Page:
U.S. construction spending fell in January, reflecting weakness in spending on office buildings and other nonresidential projects and in government activity.
Construction spending fell 1.1 percent in January following a revised 0.8 percent increase in December, the Commerce Department reported Monday.
Spending on home construction rose 0.6 percent, but spending on nonresidential projects dropped 1.6 percent, reflecting declines in hotels, office buildings and the category that covers shopping centers. Spending on government projects also declined in January, falling 2.8 percent.
Private economists had predicted a small overall gain in January.
The unusually severe weather in many parts of the country in January could have had an impact on activity. Economists expect the weakness will be temporary and are forecasting a rebound in activity once winter storms stop disrupting plans.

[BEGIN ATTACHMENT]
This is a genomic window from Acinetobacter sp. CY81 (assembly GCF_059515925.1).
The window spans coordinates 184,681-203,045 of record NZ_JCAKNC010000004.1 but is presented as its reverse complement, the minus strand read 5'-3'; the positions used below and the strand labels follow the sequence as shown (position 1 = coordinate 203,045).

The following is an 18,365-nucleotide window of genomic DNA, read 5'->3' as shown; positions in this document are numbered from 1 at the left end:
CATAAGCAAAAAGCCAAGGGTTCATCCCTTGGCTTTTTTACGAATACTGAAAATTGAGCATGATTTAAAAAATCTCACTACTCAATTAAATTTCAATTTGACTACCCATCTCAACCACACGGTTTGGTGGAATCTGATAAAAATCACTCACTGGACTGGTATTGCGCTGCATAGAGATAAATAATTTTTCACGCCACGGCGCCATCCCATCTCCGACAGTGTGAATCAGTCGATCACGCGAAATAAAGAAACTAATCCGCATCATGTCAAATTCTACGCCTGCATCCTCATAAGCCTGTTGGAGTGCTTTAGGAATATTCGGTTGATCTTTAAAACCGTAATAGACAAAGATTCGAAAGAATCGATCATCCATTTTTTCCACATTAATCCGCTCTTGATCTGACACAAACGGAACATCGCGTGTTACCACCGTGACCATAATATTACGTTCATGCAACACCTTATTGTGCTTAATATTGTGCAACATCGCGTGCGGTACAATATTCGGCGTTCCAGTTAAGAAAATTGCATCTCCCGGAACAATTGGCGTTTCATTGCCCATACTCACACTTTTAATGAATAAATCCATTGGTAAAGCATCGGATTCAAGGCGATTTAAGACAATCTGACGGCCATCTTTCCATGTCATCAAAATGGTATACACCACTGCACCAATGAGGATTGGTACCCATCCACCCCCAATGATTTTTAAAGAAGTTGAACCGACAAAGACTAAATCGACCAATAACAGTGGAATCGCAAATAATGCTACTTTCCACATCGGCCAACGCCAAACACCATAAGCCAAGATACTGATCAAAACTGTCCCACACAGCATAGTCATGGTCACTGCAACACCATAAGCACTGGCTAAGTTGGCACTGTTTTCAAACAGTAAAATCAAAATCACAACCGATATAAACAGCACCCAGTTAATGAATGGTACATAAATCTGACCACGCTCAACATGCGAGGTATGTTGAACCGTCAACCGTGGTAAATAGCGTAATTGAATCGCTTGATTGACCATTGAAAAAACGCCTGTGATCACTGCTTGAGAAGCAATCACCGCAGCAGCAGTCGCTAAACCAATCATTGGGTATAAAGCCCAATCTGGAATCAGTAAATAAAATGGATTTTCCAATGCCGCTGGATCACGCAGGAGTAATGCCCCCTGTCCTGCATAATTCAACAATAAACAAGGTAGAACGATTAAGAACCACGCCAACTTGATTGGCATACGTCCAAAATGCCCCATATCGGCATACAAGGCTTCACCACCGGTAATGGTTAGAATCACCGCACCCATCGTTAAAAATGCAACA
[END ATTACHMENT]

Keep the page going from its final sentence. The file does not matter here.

In January, spending on single-family homes rose 0.6 percent and spending on apartment buildings rose an even stronger 1.9 percent.
The weakness in nonresidential projects was led by a 5.7 percent drop in the category that covers shopping centers.
The 2.8 percent drop in spending on government projects followed a 1.7 percent rise in December.
Over the course of 2014, spending on offices, power plants, factories and hotels and motels climbed significantly, a potential sign of broader economic growth in 2015.
The solid gains helped boost job growth in the construction industry, which added nearly 3 million jobs in 2014, the most since 1999.